BS: Yeah, the actors are actually in front of where the curtain was, a little bit. Yes, that was very intentional, and I’m really proud of it.
AVC: Are you planning to shoot in 3-D from now on?
BS: You know what, it depends on the movie. If I were doing Men In Black 4 or a movie that had that kind of visual style, absolutely. I truly love it. If I were doing Get Shorty 2, I probably wouldn’t.
AVC: Men In Black II has a Roman numeral; Men In Black 3 does not. Is there a reason for that?
BS: I’m not in the marketing and exhibition department; I think the reason we went Arabic for number three is to make it seem more like the “3” in 3-D. I would guess that’s the reason, but it’s conjecture on my part.
AVC: Michael Stuhlbarg gives a funny, soulful performance in this film as an alien who exists in an infinite number of timelines simultaneously. Were you involved at all in casting him? And did he come to the set with that performance fully formed?
BS: I had everything to do with casting him. He auditioned two or three times for the role. Actually, my first choice was Marty Scorsese, but he was working. And then Michael came in, and I thought his performance in A Serious Man was brilliant; it was my favorite performance of that year. So Michael read it several times, and we tried different ways of doing it, but I thought he was perfection. He’s also my favorite alien in the movie, because one of the things that makes Men In Black successful when it’s working is that yes, there are villain aliens, and there are creepy aliens, and there are little aliens, and there are worm aliens, and there are cute aliens, but my favorite aliens are the ones that are somehow kind of mystical or magical. You know, in the first one, there was that one that lived inside the head of that other guy—at the morgue, you see Mike Nussbaum’s head open up, and you see this little green guy that’s been driving this human you’ve been watching.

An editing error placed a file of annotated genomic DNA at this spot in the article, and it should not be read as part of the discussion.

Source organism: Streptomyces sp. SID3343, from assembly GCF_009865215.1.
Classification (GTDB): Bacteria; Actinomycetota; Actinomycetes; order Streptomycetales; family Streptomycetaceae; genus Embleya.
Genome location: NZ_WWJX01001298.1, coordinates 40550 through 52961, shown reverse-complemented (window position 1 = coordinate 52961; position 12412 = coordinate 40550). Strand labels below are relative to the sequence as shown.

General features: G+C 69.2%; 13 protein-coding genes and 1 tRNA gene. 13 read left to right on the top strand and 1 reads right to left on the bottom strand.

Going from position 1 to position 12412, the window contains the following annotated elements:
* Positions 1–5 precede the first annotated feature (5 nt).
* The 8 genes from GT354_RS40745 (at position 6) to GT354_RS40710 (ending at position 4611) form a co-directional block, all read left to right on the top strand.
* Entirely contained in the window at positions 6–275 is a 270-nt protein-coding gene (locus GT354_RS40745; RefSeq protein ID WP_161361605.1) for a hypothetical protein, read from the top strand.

In this movie, I love the concept of… it’s not called this in the script, but I always call it “the quantum mechanic.” Michael came to the process already with a lot of great ideas, and was very sort of moving and emotional and warm, and what I added to that was, I wanted Michael to talk faster than he was talking. It was hard for me to get him to talk fast enough, because I think he felt it might hurt his performance, but I felt it would help his performance. About a week into shooting, I said, “So Michael, you know you’re a quantum mechanic,” and he said, “Yes.” And I said, “And you know you can see all possibilities that are happening at once,” and he said, “Yes, every possibility’s happening at once, and it’s not until it happens that it coalesces that way.” And I said, “Yes, and he knows if he talks too slowly, whatever he’s talking about, that version could change by the time he finishes his sentence, which is why he talks really quickly—so he can get it out before a different version of reality happens.” That’s why I had initially thought of Scorsese, because Scorsese has that rapid-fire talk. And Michael immediately got it, loved it, and then ran with it.
So that was my acting contribution to Griffin. It was Michael’s idea to have the blue contacts. It was my idea to have him wear way too many layers of clothing, ’cause I feel that on his planet, 97 degrees Fahrenheit and 80 percent humidity is super-cold. Stuff like that. It was a real collaboration, and I think he’s both moving and funny, which is very hard to do.